Tight "owner's envelope," construction make for quiet high-rise condos

New Construction Corner

Tom Corbett

Robert Frost wrote, “Good fences make good neighbors.”

I think most homeowners would agree. The aphorism (from Frost’s 1919 poem “Mending Wall”) is something to keep in mind as you shop for a home in a high-rise. The owner of a house can build a fence or plant a row of trees to shut out his or her neighbors. The owner of a high-rise condo, living in a box stacked in a tower of other boxes, has no such recourse. If your neighbors are Metallica lovers or aspiring bagpipers, you could end up with some sleepless nights.

But there are steps developers can take to seal off what I’ll call the “owner’s envelope” – the floor, ceiling and walls of each unit – to limit sound transmission.Here are some steps to take and issues to consider if peace and quiet are important to you:

  • Confirm in writing that the developer has installed a sound-deadening assembly of materials. Contrary to what you may have heard, insulation plays a relatively small part in blocking noise. The key is proper construction detailing. If you were paying attention in science class, you remember that dense hard surfaces are the best transmitters of sound.
  • To inhibit sound from passing from the floor above, builders should install a “Z” channel in the ceiling. This piece of sheet metal, shaped (as you might expect) like the letter “Z,” has soft material in the middle that absorbs sound.
  • The U.S. Gypsum Handbook” (a manual by a major drywall manufacturer that serves as a Bible for home inspectors) recommends leaving a gap of about an eighth of an inch between the drywall of ceilings and walls – another way to block sound. That gap should be filled with caulk, which absorbs sound vibrations.
  • Developers should also install a sound-deadening layer made of sheet cork or Homosota board, an absorbent material, between floors. This detail has become fairly common in multi-unit buildings today, and any high-end building should have it. But be aware that some developers don’t install cork or Homotosa, even though the blueprints call for them.This was the case at two big complexes I inspected within the last month.That’s why you should ask to look at the blueprints before you sign a contract. Make sure that plans call for cork or Homosota board. If your home inspector finds these items are missing in the condo, demand changes in writing before you buy. And if you’re buying in an existing building, always read the condo board minutes. You may unearth complaints there that you won’t find anywhere else.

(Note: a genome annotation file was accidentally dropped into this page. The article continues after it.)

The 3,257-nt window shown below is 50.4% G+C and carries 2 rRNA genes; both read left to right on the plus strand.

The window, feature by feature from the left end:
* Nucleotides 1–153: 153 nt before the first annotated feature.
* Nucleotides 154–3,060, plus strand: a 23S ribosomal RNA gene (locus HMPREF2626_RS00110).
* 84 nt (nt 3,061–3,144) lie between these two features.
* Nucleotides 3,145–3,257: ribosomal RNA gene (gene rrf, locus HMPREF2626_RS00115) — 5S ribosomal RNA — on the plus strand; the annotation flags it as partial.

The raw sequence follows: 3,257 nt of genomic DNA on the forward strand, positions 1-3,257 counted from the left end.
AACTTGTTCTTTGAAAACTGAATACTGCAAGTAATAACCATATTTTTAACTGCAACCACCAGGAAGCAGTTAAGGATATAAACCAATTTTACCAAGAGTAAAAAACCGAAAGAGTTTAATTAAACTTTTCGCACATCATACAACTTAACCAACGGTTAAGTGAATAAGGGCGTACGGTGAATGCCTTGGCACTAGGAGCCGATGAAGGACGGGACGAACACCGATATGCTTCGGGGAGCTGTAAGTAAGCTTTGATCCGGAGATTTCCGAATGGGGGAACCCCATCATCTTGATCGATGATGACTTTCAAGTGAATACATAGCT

• Builders can also trap and deaden sound through “doubled” or “staggered” walls. The builder creates a second wall inside a wall, complete with new studs and drywall. This is done routinely for plumbing purposes, but if added to a wall that separates your condo from your neighbors; it can go a long way toward reducing sound, especially if sound-deadening insulation is added to the second wall.This is basically the same principal at work in high-end recording studios, which are built by creating a studio within a studio, mounted on hard rubber so there’s no place where interior walls touch exterior walls.
  • Consider where the condo is located within the building. Are you near the garbage chute? Where are the parking garage, exhaust fans, elevators? Proximity to these elements can create noise. Which side of the building is the condo on? The north side can be windier – and therefore noisier – during the winter.
  • The hallways of multi-unit condo buildings should always be carpeted. You can reduce hallway noise even more by installing carpet up to your front door on the inside of your unit. Just be sure you don’t block any gaps between the floor and the door. These are sometimes required for safe air flow.
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